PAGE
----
1. Richman does not have standing to bring a case. There are very limited circumstances under which a citizen does have standing in a situation like this (Mr. Dorf knows these, we don’t need to remind him of them). He cannot bring a case until he is somehow charged under the law, in which case his arguments would be subsumed in his defense presentation.

2. Congress does have the power to enact the law (except for a provision as explained later).

3. The Act does not unconstitutionally delegate powers to the ATF prima facie. The types of powers delegated here are fully consistent with Congress delegating regulatory powers to all sorts of Federal agencies, including the IRS, EPA etc. Whether not the rules and regulations promulgated by the ATF are constitutionally valid or consistent with the law or are unduly vague etc. is a separate issue, to be adjudicated once they are promulgated.

4. The Act does not violate the 2nd Amendment. There is no explicit Constitutional right not to bear arms.

5. The Act does not violate the 5th Amendment. No citizen is being asked to engage in self-incrimination.

6. As far as other issues are concerned, the President cannot be forced by the Congress to enforce a law he believes is unconstitutional. For example there has been no prohibition against so-called signing statements. The Supreme Court would likely rule that this issue should be settled at the ballot box.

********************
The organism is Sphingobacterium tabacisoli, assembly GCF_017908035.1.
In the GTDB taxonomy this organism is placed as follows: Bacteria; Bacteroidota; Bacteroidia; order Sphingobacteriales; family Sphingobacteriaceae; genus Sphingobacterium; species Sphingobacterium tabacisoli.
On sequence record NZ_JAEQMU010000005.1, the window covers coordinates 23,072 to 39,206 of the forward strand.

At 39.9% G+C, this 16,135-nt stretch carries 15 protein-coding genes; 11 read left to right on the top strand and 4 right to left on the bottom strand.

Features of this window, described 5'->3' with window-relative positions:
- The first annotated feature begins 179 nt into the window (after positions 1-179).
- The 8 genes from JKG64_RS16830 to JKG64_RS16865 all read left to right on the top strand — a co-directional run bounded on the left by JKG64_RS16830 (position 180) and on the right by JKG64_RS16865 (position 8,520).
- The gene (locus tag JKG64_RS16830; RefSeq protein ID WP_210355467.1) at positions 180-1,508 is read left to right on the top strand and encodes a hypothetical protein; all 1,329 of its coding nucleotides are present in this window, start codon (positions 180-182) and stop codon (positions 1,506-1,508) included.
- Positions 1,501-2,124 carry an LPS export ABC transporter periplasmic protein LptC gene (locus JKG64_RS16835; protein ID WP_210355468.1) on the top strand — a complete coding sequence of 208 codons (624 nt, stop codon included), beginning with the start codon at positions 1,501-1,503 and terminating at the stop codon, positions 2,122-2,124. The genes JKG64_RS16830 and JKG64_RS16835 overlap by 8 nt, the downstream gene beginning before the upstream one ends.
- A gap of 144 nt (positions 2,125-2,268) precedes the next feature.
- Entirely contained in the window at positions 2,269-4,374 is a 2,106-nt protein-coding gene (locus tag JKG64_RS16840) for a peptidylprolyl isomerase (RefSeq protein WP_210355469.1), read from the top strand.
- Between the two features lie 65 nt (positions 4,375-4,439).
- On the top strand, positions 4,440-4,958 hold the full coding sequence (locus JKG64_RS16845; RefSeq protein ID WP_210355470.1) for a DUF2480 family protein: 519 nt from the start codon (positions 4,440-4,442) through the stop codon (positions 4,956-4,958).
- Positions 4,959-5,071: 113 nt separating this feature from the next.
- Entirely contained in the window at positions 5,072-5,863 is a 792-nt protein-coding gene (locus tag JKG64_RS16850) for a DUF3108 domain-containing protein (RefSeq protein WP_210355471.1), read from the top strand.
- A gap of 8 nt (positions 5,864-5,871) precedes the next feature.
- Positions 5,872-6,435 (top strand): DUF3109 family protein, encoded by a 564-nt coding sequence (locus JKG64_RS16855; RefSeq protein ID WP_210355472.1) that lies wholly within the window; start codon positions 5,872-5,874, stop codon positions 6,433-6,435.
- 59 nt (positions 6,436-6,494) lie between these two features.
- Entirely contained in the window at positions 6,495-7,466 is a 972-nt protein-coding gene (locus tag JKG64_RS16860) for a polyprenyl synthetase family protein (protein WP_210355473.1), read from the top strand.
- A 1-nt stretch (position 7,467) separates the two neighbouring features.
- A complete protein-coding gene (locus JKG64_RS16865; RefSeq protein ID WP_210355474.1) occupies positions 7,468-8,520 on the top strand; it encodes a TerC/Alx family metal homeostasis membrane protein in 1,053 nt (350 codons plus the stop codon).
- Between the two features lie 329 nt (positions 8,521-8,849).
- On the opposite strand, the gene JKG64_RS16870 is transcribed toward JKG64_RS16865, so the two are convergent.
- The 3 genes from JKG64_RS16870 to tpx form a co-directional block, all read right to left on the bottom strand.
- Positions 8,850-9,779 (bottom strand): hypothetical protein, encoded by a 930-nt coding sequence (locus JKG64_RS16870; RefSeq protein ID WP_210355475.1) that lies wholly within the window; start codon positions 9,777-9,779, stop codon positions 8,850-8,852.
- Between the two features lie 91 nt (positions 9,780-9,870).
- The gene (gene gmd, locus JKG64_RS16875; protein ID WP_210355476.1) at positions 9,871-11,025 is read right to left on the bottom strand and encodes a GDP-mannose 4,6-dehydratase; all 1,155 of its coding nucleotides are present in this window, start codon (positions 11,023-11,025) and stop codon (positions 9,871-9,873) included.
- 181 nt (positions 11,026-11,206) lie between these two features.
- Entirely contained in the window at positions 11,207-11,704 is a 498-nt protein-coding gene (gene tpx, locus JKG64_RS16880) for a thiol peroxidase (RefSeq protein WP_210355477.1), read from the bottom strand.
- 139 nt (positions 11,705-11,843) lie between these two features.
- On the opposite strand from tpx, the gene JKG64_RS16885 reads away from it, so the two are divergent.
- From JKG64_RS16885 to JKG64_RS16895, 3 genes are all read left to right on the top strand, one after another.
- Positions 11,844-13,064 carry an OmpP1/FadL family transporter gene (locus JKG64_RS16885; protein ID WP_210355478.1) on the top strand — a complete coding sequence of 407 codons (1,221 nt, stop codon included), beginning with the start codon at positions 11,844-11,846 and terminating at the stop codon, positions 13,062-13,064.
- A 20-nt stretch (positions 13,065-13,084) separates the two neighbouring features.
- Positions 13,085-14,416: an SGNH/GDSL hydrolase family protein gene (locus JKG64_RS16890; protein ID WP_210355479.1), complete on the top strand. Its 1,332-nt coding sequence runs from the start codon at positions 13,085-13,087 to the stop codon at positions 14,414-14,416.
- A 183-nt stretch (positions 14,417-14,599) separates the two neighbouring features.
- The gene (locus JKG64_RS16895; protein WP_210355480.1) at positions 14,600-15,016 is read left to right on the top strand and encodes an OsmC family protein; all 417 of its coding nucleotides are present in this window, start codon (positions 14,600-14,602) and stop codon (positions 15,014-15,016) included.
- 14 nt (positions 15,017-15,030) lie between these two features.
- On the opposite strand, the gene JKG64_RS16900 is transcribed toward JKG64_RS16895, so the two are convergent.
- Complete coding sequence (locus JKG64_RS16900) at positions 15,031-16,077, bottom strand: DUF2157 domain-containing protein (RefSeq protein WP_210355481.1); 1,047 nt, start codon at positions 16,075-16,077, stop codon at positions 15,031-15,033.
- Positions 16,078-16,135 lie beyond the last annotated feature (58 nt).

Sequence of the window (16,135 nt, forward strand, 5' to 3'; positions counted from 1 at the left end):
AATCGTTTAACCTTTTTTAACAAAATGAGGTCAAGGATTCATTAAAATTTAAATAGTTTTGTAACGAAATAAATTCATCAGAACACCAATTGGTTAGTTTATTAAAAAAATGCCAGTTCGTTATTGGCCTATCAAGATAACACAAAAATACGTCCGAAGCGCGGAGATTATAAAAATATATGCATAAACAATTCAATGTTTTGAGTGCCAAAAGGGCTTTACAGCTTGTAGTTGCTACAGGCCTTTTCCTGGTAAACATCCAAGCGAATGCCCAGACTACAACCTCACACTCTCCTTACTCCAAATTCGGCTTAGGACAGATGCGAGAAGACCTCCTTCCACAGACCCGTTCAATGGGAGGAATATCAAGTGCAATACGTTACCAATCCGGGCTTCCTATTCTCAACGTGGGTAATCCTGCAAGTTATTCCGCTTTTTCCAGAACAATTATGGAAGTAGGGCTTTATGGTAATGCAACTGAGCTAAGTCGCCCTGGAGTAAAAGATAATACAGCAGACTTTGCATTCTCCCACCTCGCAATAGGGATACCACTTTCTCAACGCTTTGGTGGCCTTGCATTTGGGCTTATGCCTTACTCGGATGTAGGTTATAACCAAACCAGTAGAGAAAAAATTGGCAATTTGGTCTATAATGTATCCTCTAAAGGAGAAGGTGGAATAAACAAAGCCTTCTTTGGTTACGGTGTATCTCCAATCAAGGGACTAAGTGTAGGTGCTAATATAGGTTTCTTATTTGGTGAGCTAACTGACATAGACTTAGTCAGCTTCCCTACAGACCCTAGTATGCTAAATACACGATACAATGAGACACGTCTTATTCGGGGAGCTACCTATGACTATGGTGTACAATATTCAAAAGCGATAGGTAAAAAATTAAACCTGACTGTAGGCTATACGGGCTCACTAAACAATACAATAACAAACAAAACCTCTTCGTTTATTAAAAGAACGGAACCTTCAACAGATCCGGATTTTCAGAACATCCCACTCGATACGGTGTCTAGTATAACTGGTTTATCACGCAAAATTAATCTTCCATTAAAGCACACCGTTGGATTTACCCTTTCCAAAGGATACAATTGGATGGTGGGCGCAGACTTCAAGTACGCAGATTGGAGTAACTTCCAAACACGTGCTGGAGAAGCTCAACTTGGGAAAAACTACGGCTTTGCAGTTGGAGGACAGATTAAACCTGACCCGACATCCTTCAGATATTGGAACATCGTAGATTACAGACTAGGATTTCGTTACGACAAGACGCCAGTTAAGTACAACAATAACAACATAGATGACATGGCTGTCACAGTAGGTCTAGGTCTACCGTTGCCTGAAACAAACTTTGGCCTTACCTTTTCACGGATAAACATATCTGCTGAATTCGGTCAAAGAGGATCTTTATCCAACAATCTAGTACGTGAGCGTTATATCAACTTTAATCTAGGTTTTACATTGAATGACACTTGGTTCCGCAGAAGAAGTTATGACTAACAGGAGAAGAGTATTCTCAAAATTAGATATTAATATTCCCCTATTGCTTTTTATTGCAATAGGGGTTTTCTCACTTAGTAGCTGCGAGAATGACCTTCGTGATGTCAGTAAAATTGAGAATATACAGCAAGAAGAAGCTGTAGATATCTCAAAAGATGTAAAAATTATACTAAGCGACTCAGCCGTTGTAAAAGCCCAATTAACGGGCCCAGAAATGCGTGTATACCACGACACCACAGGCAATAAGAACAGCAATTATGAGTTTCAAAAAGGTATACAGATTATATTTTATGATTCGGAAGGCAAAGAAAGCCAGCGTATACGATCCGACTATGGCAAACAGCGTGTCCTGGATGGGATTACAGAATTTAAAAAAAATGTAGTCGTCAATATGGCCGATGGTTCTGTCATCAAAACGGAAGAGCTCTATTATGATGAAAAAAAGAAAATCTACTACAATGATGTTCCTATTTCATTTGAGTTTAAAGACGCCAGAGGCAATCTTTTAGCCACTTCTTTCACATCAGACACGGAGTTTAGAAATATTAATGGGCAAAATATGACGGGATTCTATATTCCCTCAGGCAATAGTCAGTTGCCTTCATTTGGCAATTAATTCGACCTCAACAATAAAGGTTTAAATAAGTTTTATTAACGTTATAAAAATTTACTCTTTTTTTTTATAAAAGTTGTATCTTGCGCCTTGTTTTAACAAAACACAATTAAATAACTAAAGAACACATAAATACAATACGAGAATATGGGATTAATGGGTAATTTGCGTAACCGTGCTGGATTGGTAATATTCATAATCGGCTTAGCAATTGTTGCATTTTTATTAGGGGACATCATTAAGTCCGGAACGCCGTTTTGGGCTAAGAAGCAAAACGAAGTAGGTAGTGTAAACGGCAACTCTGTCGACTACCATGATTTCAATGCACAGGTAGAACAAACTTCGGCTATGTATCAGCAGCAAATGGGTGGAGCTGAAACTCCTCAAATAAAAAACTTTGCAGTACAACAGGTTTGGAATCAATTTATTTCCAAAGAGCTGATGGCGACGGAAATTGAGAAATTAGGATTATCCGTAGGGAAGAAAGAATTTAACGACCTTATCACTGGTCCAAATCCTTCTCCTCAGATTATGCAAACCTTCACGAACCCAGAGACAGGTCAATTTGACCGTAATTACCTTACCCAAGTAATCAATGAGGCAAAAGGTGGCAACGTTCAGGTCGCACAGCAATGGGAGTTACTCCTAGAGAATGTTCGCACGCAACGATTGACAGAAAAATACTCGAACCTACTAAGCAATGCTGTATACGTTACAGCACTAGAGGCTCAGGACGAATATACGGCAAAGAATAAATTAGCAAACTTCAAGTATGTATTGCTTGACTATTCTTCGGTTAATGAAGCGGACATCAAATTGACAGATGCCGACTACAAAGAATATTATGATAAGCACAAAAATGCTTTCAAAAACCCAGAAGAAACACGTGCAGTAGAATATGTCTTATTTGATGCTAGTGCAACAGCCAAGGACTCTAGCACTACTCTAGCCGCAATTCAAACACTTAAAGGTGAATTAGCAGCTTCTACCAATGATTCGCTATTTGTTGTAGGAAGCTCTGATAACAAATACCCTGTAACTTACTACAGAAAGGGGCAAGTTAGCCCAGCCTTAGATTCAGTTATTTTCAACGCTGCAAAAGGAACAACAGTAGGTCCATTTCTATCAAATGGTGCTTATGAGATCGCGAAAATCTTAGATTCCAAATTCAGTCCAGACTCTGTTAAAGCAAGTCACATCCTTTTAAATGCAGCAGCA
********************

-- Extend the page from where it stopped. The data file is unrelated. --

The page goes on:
However, there is the issue as to whether or not the law is a civil statute or a criminal one. It does not define violation as a crime but provides for imprisonment. Furthermore it defined a prison term as a “tax”, clearly an issue which would and should be struck. It appears the law is trying to impose prison terms for a civil violation. This is an additional issue that should be addressed. The Court would likely declare it to be a civil statute, strike down the prison term and leave only the fine, along with instructions for Congress to change it if they meant otherwise.


There it is, where do I get my diploma and when I do I take the Bar Exam?

Jon said...

I look forward to the 2014 Con Law Exam where, building on his previous two exams, Prof. Dorf combines zombies and firearms in a First Amendment case.

Joe said...

I took one of those law exams in a box deals and didn't have such long essay questions to answer. DPE helpfully stands in for us all.

Funny Games said...
This comment has been removed by the author.
Funny Games said...

The Act does not violate the 2nd Amendment. LOL Elo Boost | FUT 14 Coins
There is no explicit Constitutional right not to bear arms.